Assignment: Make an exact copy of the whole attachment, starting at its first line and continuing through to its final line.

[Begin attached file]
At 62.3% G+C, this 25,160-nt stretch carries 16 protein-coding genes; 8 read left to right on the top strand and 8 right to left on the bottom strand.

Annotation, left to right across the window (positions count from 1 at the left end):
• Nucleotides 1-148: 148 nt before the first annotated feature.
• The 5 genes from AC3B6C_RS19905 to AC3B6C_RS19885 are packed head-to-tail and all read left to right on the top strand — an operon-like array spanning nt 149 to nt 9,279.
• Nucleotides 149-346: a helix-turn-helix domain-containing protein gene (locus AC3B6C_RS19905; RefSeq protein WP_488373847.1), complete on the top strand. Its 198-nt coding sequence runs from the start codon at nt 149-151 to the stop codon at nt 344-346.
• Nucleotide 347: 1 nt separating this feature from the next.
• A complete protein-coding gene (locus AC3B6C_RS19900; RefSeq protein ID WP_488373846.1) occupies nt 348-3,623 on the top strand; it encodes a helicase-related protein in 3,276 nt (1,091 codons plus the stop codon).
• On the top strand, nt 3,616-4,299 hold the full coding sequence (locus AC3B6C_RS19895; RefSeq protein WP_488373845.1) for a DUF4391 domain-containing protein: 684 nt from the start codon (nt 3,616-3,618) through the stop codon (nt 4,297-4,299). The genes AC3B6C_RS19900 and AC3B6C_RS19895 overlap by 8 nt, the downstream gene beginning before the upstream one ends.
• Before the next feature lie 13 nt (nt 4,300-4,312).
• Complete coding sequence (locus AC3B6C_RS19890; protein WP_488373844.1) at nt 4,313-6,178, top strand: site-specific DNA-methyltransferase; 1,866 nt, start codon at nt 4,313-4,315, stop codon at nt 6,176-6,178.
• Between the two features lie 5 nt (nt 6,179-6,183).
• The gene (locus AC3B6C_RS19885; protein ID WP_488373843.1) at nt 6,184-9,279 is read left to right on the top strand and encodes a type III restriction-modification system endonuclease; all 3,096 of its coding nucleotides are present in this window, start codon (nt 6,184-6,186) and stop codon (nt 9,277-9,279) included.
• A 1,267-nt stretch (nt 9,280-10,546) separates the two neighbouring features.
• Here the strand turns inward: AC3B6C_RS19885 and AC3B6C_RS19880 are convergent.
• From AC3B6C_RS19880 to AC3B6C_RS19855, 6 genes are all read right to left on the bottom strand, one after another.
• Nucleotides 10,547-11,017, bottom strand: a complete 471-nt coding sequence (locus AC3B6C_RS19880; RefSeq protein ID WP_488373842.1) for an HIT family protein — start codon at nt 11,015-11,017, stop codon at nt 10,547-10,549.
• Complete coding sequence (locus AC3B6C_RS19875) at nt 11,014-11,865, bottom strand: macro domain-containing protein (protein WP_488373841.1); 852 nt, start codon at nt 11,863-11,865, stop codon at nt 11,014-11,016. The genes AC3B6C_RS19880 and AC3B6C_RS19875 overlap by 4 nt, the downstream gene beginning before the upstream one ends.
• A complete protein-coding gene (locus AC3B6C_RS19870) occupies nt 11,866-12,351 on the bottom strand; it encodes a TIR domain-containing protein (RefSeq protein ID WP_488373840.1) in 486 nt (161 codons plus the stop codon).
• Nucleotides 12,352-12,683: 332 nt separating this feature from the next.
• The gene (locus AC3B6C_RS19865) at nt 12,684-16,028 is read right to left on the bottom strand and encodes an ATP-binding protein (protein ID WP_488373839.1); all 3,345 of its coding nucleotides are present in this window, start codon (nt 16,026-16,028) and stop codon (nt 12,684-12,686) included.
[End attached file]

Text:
At 62.3% G+C, this 25,160-nt stretch carries 16 protein-coding genes; 8 read left to right on the top strand and 8 right to left on the bottom strand.

Annotation, left to right across the window (positions count from 1 at the left end):
• Nucleotides 1-148: 148 nt before the first annotated feature.
• The 5 genes from AC3B6C_RS19905 to AC3B6C_RS19885 are packed head-to-tail and all read left to right on the top strand — an operon-like array spanning nt 149 to nt 9,279.
• Nucleotides 149-346: a helix-turn-helix domain-containing protein gene (locus AC3B6C_RS19905; RefSeq protein WP_488373847.1), complete on the top strand. Its 198-nt coding sequence runs from the start codon at nt 149-151 to the stop codon at nt 344-346.
• Nucleotide 347: 1 nt separating this feature from the next.
• A complete protein-coding gene (locus AC3B6C_RS19900; RefSeq protein ID WP_488373846.1) occupies nt 348-3,623 on the top strand; it encodes a helicase-related protein in 3,276 nt (1,091 codons plus the stop codon).
• On the top strand, nt 3,616-4,299 hold the full coding sequence (locus AC3B6C_RS19895; RefSeq protein WP_488373845.1) for a DUF4391 domain-containing protein: 684 nt from the start codon (nt 3,616-3,618) through the stop codon (nt 4,297-4,299). The genes AC3B6C_RS19900 and AC3B6C_RS19895 overlap by 8 nt, the downstream gene beginning before the upstream one ends.
• Before the next feature lie 13 nt (nt 4,300-4,312).
• Complete coding sequence (locus AC3B6C_RS19890; protein WP_488373844.1) at nt 4,313-6,178, top strand: site-specific DNA-methyltransferase; 1,866 nt, start codon at nt 4,313-4,315, stop codon at nt 6,176-6,178.
• Between the two features lie 5 nt (nt 6,179-6,183).
• The gene (locus AC3B6C_RS19885; protein ID WP_488373843.1) at nt 6,184-9,279 is read left to right on the top strand and encodes a type III restriction-modification system endonuclease; all 3,096 of its coding nucleotides are present in this window, start codon (nt 6,184-6,186) and stop codon (nt 9,277-9,279) included.
• A 1,267-nt stretch (nt 9,280-10,546) separates the two neighbouring features.
• Here the strand turns inward: AC3B6C_RS19885 and AC3B6C_RS19880 are convergent.
• From AC3B6C_RS19880 to AC3B6C_RS19855, 6 genes are all read right to left on the bottom strand, one after another.
• Nucleotides 10,547-11,017, bottom strand: a complete 471-nt coding sequence (locus AC3B6C_RS19880; RefSeq protein ID WP_488373842.1) for an HIT family protein — start codon at nt 11,015-11,017, stop codon at nt 10,547-10,549.
• Complete coding sequence (locus AC3B6C_RS19875) at nt 11,014-11,865, bottom strand: macro domain-containing protein (protein WP_488373841.1); 852 nt, start codon at nt 11,863-11,865, stop codon at nt 11,014-11,016. The genes AC3B6C_RS19880 and AC3B6C_RS19875 overlap by 4 nt, the downstream gene beginning before the upstream one ends.
• A complete protein-coding gene (locus AC3B6C_RS19870) occupies nt 11,866-12,351 on the bottom strand; it encodes a TIR domain-containing protein (RefSeq protein ID WP_488373840.1) in 486 nt (161 codons plus the stop codon).
• Nucleotides 12,352-12,683: 332 nt separating this feature from the next.
• The gene (locus AC3B6C_RS19865) at nt 12,684-16,028 is read right to left on the bottom strand and encodes an ATP-binding protein (protein ID WP_488373839.1); all 3,345 of its coding nucleotides are present in this window, start codon (nt 16,026-16,028) and stop codon (nt 12,684-12,686) included.